UNESCO cautioned the Government last July that Highways England’s proposals for a 2.9km (1.8-mile) tunnel and new 4-lane carriageway located within the Stonehenge World Heritage Site (WHS) were inadequate and highly damaging, saying:
“It is not considered satisfactory to suggest that the benefits from a 2.9km tunnel to the centre of the property can offset the significant damage from lengths of four-lane approach roads in cutting elsewhere in the property.”
The international body’s advice to the Government was to explore further options: a surface bypass to the south of the property or longer tunnel options “to remove dual carriageway cuttings from the property”.
In a recent interview published in Local Transport Today ‘UNESCO’s views rebuffed’ (18 August 2017, subscription, in full as PDF here), Highways England’s Chief Executive Jim O’Sullivan declared himself satisfied that UNESCO’s criticism doesn’t prompt a rethink:
“I don’t think so, I mean we have the support of the major stakeholders.”
The “major stakeholders” referred to are presumably Historic England, English Heritage and the National Trust.
The risks of a henge-centric outlook
Although Government can ignore UNESCO’s advice, doing so could lead to Stonehenge being placed on the List of World Heritage in Danger. This would not only bring international disgrace upon our country and those responsible for protecting our heritage, but also cause outrage amongst eminent archaeologists, historians, writers, architects, artists and a legion of thinking people throughout the world.
Nonetheless, Mr O’Sullivan considers the scheme an improvement:
“A lot of people feel that these [our plans] safeguard that monument and make it much better than it is at the moment.”
Apparently, Mr O’Sullivan’s main concern is the Henge monument, already safeguarded on our behalf by English Heritage. He is, perhaps, unaware that the Stonehenge WHS extends over some ten square miles which the Government is committed to protect under the terms of the World Heritage Convention – along with its Outstanding Universal Value as expressed at the Site’s inscription in 1986.
It is this wider Stonehenge landscape that contains huge potential for future research, a landscape in which the people who constructed the Henge lived, farmed and buried their dead. It is for the quality and magnitude of surviving evidence of the activities of our prehistoric ancestors over some two thousand years that this whole area is considered by UNESCO and, incidentally, the “major stakeholders” Mr O’Sullivan mentions, as a “landscape without parallel”.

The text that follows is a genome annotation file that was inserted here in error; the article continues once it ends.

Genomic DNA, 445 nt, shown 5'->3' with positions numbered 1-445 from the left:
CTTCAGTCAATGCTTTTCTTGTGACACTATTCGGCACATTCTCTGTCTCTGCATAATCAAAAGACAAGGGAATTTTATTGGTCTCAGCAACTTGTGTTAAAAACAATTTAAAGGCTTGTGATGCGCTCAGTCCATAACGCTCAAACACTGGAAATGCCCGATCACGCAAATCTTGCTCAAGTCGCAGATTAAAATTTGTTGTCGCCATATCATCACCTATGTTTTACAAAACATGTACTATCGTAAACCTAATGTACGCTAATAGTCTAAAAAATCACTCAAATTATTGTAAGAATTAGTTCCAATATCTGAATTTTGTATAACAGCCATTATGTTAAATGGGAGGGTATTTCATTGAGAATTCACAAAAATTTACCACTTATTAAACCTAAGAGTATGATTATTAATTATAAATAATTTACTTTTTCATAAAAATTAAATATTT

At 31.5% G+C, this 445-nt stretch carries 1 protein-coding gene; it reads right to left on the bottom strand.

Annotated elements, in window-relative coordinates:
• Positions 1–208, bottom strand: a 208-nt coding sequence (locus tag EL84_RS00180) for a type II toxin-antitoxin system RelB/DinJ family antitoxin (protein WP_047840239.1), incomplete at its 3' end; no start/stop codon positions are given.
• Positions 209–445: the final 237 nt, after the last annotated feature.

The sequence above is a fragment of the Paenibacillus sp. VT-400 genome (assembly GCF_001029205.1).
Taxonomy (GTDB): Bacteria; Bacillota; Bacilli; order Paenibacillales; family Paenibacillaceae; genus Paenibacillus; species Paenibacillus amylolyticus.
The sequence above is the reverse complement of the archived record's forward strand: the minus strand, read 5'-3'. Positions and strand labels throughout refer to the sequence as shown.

Should Orcadians not object to the Stonehenge Expressway?
Commenting on the unpublished results of the consultation last spring, Mr O’Sullivan suggests that the analysis will be characterised by those who are in favour living near the A303 versus those who object living elsewhere.
“When you look at the people who are in favour of us doing something they are the people who live somewhere on that corridor and they know the situation is desperate. When you look at the people who object they are, like UNESCO, from all over the world. The fact that somebody living on the Orkneys (sic) has an opinion but it’s somebody else’s problem is something we have to weigh-up in the consultation.”
Neither Orcadians, nor lovers of heritage, locally or around the world, would deny that steps should be taken to improve local people’s quality of life, but not by damaging an internationally important heritage site. We might also point out that Highways England’s proposal to widen the road is a £1.4bn short term solution that takes us back to the vicious circle of road building in the 1980s when environmental vandalism such as that seen at Twyford Down was common practice.
Road widening might achieve traffic relief for a decade or so, less if it is promoted as an alternative route to the M4/M5 to reach the South West from London and the South East. Further, when incidents caused closure of the new dual carriageway or tunnel there would be misery for many local villagers.
If Highways England thinks it perfectly acceptable to dig up great swathes of a World Heritage Site against the advice of UNESCO what hope is there for our heritage? Is nothing sacrosanct?
What Mr O’Sullivan needs to weigh up is whether it is better to damage a WHS for ever and suffer international disgrace on the one hand, or to follow UNESCO’s advice and properly reconsider the proposal on the other. Either way, the eyes of the world will be watching, including people who live in Orkney and value their own Neolithic WHS and its emerging links with Stonehenge.
We would like to thank Local Transport Today for giving us permission to publish their article.
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